The Navajo Nation has planned a day of celebration and remembrance to honor Navajo soldiers who created a code the Japanese couldn’t crack in World War II, thereby helping the United States emerge victorious – the Navajo Code Talkers.
“Our Navajo Code Talkers have inspired an entire generation. For decades, boarding schools tried to silence our Native tongue. But when we found out our Diné language had defeated the Japanese, we rejoiced in happiness because we now had heroes who were our own. Our language is sacred, and used by heroes,” Navajo Nation President Ben Shelly said.
Erny Zah, spokesman for Shelly, said a packed agenda features ceremonies across the Navajo government headquarters in Window Rock, Arizona. The state’s governor, Jan Brewer, will attend a luncheon honoring the code talkers, which in itself underscores the importance of the occasion, Zah said.
“This is the first governor visit since June, when we had governor Gary Herbert from Utah here,” he said. “Before that, there hadn’t been any since I started back in November.”
In all, just over 400 Navajo soldiers were enlisted in the U.S. military, after a non-Navajo who was fluent in the language recognized that it had the potential to contribute to an unbreakable code.
According to the U.S. Marine Corps Code Talkers website, the Navajo soldiers – some as young as 15 – overcame initial skepticism by their commanding officers and “quickly gained a distinguished reputation for their remarkable abilities. In the field, they were not allowed to write any part of the code down as a reference. They became living codes, and even under harried battle conditions, had to rapidly recall every word with utmost precision or risk hundreds or thousands of lives.”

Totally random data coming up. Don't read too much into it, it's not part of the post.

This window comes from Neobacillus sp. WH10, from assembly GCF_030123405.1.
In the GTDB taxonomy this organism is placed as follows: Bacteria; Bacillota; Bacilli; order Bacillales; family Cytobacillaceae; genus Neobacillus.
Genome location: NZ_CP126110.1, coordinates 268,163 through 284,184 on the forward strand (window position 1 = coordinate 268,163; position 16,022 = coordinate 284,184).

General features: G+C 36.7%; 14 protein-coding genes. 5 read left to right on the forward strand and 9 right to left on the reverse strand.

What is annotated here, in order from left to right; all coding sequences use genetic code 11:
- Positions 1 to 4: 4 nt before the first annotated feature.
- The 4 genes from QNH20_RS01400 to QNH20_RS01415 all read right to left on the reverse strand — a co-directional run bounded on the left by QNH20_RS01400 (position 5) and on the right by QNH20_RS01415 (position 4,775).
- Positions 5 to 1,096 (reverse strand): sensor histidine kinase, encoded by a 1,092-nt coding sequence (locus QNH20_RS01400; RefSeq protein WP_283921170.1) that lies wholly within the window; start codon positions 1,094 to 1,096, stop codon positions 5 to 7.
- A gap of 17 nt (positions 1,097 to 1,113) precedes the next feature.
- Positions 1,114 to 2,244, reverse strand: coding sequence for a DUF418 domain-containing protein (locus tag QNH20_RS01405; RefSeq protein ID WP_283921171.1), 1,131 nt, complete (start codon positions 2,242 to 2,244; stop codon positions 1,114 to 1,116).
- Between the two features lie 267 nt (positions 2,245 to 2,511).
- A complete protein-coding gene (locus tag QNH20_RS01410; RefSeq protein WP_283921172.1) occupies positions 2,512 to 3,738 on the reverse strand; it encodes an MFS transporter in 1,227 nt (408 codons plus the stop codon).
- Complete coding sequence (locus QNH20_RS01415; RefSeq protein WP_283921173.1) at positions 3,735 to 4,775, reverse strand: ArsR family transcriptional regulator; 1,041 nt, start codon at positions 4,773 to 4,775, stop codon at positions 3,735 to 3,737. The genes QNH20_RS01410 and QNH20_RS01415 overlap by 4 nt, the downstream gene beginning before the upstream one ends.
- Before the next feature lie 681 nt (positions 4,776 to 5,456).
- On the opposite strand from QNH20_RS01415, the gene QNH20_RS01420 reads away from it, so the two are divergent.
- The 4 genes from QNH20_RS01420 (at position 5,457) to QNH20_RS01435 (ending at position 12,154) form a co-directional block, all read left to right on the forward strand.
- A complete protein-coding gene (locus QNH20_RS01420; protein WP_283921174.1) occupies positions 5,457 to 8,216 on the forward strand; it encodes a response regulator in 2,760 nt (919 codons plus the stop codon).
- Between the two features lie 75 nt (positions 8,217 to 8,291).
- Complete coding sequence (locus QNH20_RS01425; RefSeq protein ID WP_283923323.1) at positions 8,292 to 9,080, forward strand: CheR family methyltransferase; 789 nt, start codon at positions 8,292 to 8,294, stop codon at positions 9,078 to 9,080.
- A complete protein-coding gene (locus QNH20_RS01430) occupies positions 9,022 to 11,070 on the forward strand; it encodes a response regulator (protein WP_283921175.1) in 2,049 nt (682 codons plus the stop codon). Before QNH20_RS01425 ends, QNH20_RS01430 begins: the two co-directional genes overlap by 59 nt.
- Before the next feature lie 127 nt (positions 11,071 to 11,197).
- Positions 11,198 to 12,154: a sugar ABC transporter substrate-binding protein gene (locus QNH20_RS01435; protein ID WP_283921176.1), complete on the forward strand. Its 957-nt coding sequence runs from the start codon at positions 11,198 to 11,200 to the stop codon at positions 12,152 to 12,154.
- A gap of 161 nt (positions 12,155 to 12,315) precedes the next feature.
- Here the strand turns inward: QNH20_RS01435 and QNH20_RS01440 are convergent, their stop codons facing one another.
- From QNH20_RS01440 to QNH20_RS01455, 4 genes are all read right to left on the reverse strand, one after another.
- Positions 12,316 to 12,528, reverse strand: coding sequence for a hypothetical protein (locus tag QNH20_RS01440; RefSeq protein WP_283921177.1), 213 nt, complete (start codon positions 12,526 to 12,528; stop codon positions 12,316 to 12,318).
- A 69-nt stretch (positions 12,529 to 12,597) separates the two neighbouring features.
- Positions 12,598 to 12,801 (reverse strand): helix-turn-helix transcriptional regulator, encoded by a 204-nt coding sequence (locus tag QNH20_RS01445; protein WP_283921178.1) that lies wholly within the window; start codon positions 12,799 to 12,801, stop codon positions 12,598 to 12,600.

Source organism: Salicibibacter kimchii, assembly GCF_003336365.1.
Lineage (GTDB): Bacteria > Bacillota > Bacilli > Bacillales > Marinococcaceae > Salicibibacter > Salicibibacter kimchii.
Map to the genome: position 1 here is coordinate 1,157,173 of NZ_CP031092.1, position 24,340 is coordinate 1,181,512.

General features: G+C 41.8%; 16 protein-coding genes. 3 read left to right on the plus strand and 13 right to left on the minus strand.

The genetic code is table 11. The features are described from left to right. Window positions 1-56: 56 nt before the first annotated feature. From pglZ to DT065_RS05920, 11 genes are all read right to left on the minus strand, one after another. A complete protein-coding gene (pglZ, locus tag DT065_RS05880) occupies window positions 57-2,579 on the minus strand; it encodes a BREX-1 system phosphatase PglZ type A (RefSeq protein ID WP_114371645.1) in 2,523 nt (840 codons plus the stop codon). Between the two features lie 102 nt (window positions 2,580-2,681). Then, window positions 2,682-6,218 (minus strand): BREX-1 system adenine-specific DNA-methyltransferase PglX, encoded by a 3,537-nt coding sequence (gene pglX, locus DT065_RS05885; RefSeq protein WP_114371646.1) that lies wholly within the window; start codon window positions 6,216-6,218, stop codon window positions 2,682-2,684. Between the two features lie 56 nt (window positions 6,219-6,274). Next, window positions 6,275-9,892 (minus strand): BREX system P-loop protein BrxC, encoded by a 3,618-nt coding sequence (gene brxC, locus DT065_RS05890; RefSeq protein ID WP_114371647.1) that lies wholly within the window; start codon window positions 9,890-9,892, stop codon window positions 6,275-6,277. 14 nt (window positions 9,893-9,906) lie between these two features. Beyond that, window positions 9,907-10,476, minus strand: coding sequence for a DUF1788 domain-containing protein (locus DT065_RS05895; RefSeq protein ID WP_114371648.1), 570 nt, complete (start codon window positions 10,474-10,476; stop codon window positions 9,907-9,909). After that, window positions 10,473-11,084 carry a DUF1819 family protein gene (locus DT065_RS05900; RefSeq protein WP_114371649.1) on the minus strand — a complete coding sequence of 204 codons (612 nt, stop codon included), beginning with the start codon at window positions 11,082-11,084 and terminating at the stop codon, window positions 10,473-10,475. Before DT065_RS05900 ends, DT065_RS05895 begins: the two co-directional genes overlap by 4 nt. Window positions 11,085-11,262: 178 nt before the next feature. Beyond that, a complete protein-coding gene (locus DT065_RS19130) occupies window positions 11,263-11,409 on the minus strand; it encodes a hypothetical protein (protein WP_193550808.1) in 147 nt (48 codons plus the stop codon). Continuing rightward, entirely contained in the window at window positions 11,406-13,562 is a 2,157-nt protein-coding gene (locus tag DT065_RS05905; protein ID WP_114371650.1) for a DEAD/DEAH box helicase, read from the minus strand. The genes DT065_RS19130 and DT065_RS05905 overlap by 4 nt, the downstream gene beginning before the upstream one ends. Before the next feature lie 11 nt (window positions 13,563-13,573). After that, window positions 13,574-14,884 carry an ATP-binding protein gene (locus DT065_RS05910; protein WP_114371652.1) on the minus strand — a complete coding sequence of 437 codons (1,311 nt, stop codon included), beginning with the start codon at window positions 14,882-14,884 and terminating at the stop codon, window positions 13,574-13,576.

After their mission was declassified in the late 1960s, popular culture became enamored with the heroes. Code talkers were featured in hundreds of books, a handful of TV documentaries and “Windtalkers,” a 2002 movie starring Nicholas Cage.
Ronald Reagan proclaimed the first annual National Navajo Code Talkers Day on August 14, 1982.
The code talkers’ legacy is alive and well in Navajo country. Relics appear in several memorials across the reservation, including a Code Talkers Museum that opened in Tuba City, Arizona in 2007.
Many World War II veterans are in their 80s and 90s, and only about 70 code talkers are still living including the last of the original 29 Navajo Code Talkers Chester Nez. In the past year, Shelly has ordered flags at half-mast to honor six who passed. They included:
- U.S. Marine Private First Class Jimmy Lee Benally, of Teec Nos Pos, Arizona
- Sgt. Jimmie Begay, 1st Marine Division, 2nd Battalion, of Sawmill, Arizona
- Code Talker Samuel Tso, 5th Marine Division, from the area near Many Farms, Arizona
- Code Talker Frank Chee Willeto, 6th Marine Division, of Pueblo Pintado, New Mexico
- Code Talker Reuben Curley, 2nd Marine Division, of Flagstaff, Arizona
- Code Talker Keith M. Little, 6th Marine Division, of Crystal, New Mexico
- Billy Crosby, Corporal from the 1st Separation Company, Marine Corps Battalion, of Chinle, Arizona